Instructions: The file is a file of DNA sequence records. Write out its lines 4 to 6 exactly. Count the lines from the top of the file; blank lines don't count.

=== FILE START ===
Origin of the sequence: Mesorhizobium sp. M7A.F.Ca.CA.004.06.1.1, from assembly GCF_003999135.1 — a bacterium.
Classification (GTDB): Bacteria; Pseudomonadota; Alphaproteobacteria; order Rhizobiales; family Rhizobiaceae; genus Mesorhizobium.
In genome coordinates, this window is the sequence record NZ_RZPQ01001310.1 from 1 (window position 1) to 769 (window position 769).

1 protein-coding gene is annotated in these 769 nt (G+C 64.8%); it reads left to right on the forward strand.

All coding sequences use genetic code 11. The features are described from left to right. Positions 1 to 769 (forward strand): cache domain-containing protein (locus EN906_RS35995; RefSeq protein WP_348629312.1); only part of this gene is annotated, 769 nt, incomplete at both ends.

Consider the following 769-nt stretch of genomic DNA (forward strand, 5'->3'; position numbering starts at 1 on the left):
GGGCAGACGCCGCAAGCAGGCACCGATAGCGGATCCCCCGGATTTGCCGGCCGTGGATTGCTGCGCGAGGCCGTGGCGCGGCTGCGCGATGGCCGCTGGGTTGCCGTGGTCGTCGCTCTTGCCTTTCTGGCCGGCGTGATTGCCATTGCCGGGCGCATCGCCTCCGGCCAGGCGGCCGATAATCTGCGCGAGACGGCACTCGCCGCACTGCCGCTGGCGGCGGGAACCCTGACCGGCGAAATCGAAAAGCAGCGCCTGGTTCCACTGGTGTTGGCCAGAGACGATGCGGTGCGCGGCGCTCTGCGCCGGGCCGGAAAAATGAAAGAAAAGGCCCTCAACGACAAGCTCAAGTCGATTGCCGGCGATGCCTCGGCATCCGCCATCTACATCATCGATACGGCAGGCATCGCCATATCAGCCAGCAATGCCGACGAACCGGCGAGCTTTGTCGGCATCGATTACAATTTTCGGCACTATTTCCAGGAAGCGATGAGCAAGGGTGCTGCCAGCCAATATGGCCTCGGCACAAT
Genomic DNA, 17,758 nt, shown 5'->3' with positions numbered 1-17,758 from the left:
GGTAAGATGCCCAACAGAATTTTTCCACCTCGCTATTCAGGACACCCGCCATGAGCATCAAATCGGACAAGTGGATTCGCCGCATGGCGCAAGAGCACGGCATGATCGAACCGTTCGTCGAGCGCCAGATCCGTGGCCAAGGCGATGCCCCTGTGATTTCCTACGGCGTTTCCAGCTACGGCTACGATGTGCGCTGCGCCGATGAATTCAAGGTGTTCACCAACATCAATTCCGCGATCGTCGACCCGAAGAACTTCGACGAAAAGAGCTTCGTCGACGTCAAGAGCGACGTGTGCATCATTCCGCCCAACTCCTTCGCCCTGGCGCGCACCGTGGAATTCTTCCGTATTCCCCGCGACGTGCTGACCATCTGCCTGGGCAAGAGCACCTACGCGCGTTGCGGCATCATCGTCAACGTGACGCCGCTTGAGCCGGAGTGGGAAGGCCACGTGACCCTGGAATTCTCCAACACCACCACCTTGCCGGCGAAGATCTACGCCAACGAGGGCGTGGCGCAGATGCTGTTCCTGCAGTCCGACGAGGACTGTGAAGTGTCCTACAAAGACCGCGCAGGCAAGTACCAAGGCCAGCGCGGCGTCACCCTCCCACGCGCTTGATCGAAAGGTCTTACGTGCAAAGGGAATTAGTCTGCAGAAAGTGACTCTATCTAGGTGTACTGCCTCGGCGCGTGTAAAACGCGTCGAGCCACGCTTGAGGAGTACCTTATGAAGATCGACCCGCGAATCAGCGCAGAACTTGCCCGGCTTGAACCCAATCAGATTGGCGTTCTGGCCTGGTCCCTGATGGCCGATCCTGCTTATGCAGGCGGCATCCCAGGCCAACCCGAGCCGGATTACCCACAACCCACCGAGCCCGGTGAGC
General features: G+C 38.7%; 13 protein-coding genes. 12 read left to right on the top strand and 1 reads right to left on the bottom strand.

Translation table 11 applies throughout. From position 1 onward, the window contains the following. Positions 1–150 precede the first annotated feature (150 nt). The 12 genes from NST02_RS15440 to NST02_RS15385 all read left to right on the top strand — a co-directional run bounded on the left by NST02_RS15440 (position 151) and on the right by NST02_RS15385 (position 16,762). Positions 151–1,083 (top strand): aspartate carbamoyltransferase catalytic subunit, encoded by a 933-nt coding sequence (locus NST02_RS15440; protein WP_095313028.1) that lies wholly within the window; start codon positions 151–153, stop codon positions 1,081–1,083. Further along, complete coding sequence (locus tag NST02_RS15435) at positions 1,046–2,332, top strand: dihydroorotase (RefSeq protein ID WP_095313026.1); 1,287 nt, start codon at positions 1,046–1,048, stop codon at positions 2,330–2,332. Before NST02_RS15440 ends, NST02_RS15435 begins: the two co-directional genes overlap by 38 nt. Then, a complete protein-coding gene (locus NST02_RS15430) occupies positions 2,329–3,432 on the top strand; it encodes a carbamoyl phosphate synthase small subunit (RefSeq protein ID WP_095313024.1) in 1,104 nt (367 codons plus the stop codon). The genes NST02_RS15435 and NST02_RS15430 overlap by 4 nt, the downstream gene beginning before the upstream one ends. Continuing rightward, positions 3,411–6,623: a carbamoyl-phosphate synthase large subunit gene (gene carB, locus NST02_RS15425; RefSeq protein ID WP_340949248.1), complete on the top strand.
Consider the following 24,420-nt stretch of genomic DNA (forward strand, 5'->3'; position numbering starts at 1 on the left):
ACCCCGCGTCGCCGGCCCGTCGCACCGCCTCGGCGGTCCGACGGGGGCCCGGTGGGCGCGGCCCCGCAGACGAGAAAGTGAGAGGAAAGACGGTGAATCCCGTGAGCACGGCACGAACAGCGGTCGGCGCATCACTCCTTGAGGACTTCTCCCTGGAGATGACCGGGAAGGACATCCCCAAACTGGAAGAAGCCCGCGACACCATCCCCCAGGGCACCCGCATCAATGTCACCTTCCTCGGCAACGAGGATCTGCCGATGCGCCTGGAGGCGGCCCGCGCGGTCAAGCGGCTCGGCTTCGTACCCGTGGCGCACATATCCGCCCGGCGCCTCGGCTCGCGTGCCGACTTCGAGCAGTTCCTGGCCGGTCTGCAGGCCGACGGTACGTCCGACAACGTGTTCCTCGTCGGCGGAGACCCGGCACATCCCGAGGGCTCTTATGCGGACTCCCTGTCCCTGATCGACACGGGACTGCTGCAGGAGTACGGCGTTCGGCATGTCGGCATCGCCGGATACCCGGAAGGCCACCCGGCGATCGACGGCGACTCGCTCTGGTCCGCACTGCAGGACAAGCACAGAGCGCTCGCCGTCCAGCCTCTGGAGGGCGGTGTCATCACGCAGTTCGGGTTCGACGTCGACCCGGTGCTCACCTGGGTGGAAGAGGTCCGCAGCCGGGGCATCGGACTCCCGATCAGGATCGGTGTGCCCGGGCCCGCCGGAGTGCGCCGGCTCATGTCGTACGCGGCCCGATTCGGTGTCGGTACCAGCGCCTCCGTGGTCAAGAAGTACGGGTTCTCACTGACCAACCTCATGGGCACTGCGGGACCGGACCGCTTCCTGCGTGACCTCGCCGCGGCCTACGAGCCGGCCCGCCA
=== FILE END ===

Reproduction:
1 protein-coding gene is annotated in these 769 nt (G+C 64.8%); it reads left to right on the forward strand.

All coding sequences use genetic code 11. The features are described from left to right. Positions 1 to 769 (forward strand): cache domain-containing protein (locus EN906_RS35995; RefSeq protein WP_348629312.1); only part of this gene is annotated, 769 nt, incomplete at both ends.

Consider the following 769-nt stretch of genomic DNA (forward strand, 5'->3'; position numbering starts at 1 on the left):